Billy Reid played the role of mentor as James McCarthy moved from boy to man.
The Brighton assistant boss admits it’s make-or-break time for his former protege.
And he has backed the Celtic midfielder to make fools of anyone who’s written him off.
Reid handed the 31-year-old a Hamilton debut at the age of just 15 and now a crossroads appears to be looming after a Premiership season in which he made only four starts.
Following a frustrating start to a four-year-deal as Ange Postecoglou’s first signing, McCarthy has yet to convince the Hoops fans he’s capable of holding down a midfield berth with the likes of Callum McGregor, Reo Hatate, Yosuke Ideguchi, and Matt O’Riley all vying for a spot.
The departures of Tom Rogic and Nir Bitton haven’t even opened an obvious first-team route for McCarthy.
But Reid is adamant the Republic of Ireland star will call on the same strength of character which carried him through his Accies auditions as a starry-eyed youth to reverse popular opinion.
He said: “James is in a position where he needs to prove himself all over again and show Celtic the player he can be.
“He’s been blighted by injuries in the latter part of his career but people forget that he had an incredible amount of senior appearances as a teenager and had huge demands placed on him.
“Those challenges were met head on and he not only showed his ability but also a huge character which he’ll need to call upon once again.
“But nobody needs to convince me he can still be a big success at Celtic.
“There will be some who have their doubts but if James can get minutes under his belt then I’d back him to make the cynics eat their words.
“Ange Postecoglou has a superb array of midfield players and it’s like anything in football, it’s all about proving that you deserve to play.
“That’s the test for James at Celtic and it’s a test he’ll already be aiming to rise to next season.
“I remember when we won the Championship at Hamilton and James was 16. The usual questions started about whether he could do it in the Premiership – James answered them by dominating the Young Player of the Year awards in Scotland.”
Reid believes McCarthy can look no further than the careers of West Ham’s Mark Noble and Celtic icon Scott Brown as examples of careers forged out of defiance against critics who were calling time far too soon.
He said: “There is a role for James at Celtic.
“He’s not the box-to-box player he was, he’s adapted to become a sitting midfielder where he can do the dirty side.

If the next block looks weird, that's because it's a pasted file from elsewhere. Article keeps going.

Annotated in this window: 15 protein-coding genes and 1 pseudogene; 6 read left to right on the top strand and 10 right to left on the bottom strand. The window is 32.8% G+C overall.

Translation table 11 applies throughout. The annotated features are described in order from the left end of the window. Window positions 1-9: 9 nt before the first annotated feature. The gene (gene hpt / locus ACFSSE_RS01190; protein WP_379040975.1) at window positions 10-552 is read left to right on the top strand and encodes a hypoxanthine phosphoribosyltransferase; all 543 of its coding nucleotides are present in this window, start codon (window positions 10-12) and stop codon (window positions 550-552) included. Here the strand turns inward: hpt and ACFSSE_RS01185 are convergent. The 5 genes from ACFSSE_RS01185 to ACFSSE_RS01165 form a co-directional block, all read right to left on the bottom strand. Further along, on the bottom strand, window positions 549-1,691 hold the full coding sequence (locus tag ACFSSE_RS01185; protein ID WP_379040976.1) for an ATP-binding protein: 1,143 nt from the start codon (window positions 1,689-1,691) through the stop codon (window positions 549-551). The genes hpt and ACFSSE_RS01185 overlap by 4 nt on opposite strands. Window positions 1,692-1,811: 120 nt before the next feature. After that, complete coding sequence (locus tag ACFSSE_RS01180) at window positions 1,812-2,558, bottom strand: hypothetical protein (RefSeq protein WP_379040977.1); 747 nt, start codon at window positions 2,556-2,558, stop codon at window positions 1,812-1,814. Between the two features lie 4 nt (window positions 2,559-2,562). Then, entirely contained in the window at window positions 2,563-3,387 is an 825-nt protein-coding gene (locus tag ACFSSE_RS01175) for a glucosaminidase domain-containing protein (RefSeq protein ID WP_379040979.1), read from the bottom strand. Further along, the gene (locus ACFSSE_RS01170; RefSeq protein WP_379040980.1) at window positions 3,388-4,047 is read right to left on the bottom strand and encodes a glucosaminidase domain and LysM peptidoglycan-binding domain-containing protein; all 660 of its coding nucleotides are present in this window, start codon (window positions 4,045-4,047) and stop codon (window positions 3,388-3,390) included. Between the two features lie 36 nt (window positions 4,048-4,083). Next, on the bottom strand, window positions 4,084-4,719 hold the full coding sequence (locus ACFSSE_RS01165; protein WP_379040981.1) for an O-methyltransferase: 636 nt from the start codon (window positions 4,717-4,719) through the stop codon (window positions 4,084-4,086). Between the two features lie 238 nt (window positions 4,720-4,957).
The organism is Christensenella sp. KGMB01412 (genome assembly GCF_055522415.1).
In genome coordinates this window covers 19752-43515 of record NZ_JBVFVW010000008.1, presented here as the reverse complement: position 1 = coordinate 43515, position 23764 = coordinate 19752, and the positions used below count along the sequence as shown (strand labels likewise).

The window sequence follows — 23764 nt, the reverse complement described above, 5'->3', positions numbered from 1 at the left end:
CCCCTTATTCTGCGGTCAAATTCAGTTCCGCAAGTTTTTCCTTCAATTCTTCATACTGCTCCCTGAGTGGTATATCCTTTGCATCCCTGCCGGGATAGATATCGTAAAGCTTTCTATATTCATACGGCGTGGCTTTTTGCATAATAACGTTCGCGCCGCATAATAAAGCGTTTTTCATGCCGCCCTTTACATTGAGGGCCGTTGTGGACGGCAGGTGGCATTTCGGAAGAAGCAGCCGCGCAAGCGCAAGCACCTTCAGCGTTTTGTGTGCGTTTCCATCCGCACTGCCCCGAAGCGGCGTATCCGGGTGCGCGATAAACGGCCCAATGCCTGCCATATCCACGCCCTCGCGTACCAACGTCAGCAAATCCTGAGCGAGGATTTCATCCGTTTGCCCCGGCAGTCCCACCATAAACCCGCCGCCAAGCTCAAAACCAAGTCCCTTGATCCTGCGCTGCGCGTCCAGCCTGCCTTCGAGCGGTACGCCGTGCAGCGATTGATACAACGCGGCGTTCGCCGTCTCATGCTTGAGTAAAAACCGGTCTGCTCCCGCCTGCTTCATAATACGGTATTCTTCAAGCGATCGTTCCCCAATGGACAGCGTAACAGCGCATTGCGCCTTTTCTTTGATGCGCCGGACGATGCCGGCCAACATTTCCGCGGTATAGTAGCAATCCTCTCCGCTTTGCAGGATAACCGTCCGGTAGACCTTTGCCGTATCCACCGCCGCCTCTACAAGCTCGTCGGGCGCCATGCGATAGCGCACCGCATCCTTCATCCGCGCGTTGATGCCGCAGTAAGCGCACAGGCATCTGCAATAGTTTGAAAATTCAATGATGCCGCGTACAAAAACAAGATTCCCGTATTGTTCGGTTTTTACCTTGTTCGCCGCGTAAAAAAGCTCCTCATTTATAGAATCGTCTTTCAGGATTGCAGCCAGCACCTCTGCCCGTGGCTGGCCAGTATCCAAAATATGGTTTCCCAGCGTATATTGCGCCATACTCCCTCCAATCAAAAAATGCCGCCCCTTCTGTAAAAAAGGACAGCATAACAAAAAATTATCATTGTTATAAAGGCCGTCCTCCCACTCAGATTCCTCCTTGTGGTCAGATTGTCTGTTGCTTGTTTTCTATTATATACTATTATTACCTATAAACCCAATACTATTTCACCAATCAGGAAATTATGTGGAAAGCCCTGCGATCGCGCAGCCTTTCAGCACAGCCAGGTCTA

“Keeping it simple as a possession-based player, winning the ball back and being that central cog is what he’s so good at.
“There is stiff competition but it doesn’t matter what age you are, age is not a barrier.
“I look at Mark Noble who I saw when we played West Ham last week, he’s still at the top despite being 35 years old.
“Scott Brown was being written off every season after he turned 30 but look at the size of his character to show people they are wrong. He always came back stronger.
“Players are always being tested and this is another test for James. I’m just hoping that next season marks a positive turnaround for him as it’s probably fair to say that the last few years have not been where James wanted things to be.”
Reid insists there’s still plenty of time for McCarthy to make his dream move to Paradise a success.
He said: “James just needs to get himself into the physical condition where he can do himself justice at Celtic and this summer can be a huge one for him.
“He’s a player who needs a run of games and a good pre-season where he stays injury free and that’s something he’s not managed to achieve in the last few seasons.
“The last time we spoke was at an airport when we were both going through the departure gates and he’s a brilliant guy who deserves everything the game has given him.
“He knows better than anyone that he needs to get his game back on the go again.
“His decision to come home to Scotland after years down south was to be with his family again and getting the chance to move to his boyhood club.
“It should be a match made in heaven for him but his career had been a bit stop-start prior to that and was always going to be a factor in him getting up to speed.”